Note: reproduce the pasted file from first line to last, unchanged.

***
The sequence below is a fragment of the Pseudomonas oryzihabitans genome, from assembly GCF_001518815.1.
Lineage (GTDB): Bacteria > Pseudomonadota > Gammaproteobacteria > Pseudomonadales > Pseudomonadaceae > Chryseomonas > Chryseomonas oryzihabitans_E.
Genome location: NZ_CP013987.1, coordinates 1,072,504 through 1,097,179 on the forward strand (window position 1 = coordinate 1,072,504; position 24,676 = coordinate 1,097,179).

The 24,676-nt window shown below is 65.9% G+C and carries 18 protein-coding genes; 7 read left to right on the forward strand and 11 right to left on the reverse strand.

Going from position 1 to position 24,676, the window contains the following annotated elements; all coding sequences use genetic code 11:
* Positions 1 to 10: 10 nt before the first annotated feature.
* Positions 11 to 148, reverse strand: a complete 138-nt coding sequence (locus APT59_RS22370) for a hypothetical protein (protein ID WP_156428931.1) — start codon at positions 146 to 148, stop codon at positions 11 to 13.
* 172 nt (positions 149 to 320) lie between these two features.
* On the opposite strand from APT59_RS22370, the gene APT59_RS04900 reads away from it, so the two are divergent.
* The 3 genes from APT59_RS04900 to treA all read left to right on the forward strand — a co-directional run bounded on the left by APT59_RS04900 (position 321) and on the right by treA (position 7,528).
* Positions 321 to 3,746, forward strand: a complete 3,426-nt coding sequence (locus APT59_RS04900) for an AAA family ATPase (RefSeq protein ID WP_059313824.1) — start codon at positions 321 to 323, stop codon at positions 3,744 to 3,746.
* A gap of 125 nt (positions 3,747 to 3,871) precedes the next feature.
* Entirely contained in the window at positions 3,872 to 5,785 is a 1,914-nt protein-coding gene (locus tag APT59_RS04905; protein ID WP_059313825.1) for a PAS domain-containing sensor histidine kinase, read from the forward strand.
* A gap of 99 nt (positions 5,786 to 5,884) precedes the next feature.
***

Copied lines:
The sequence below is a fragment of the Pseudomonas oryzihabitans genome, from assembly GCF_001518815.1.
Lineage (GTDB): Bacteria > Pseudomonadota > Gammaproteobacteria > Pseudomonadales > Pseudomonadaceae > Chryseomonas > Chryseomonas oryzihabitans_E.
Genome location: NZ_CP013987.1, coordinates 1,072,504 through 1,097,179 on the forward strand (window position 1 = coordinate 1,072,504; position 24,676 = coordinate 1,097,179).

The 24,676-nt window shown below is 65.9% G+C and carries 18 protein-coding genes; 7 read left to right on the forward strand and 11 right to left on the reverse strand.

Going from position 1 to position 24,676, the window contains the following annotated elements; all coding sequences use genetic code 11:
* Positions 1 to 10: 10 nt before the first annotated feature.
* Positions 11 to 148, reverse strand: a complete 138-nt coding sequence (locus APT59_RS22370) for a hypothetical protein (protein ID WP_156428931.1) — start codon at positions 146 to 148, stop codon at positions 11 to 13.
* 172 nt (positions 149 to 320) lie between these two features.
* On the opposite strand from APT59_RS22370, the gene APT59_RS04900 reads away from it, so the two are divergent.
* The 3 genes from APT59_RS04900 to treA all read left to right on the forward strand — a co-directional run bounded on the left by APT59_RS04900 (position 321) and on the right by treA (position 7,528).
* Positions 321 to 3,746, forward strand: a complete 3,426-nt coding sequence (locus APT59_RS04900) for an AAA family ATPase (RefSeq protein ID WP_059313824.1) — start codon at positions 321 to 323, stop codon at positions 3,744 to 3,746.
* A gap of 125 nt (positions 3,747 to 3,871) precedes the next feature.
* Entirely contained in the window at positions 3,872 to 5,785 is a 1,914-nt protein-coding gene (locus tag APT59_RS04905; protein ID WP_059313825.1) for a PAS domain-containing sensor histidine kinase, read from the forward strand.
* A gap of 99 nt (positions 5,786 to 5,884) precedes the next feature.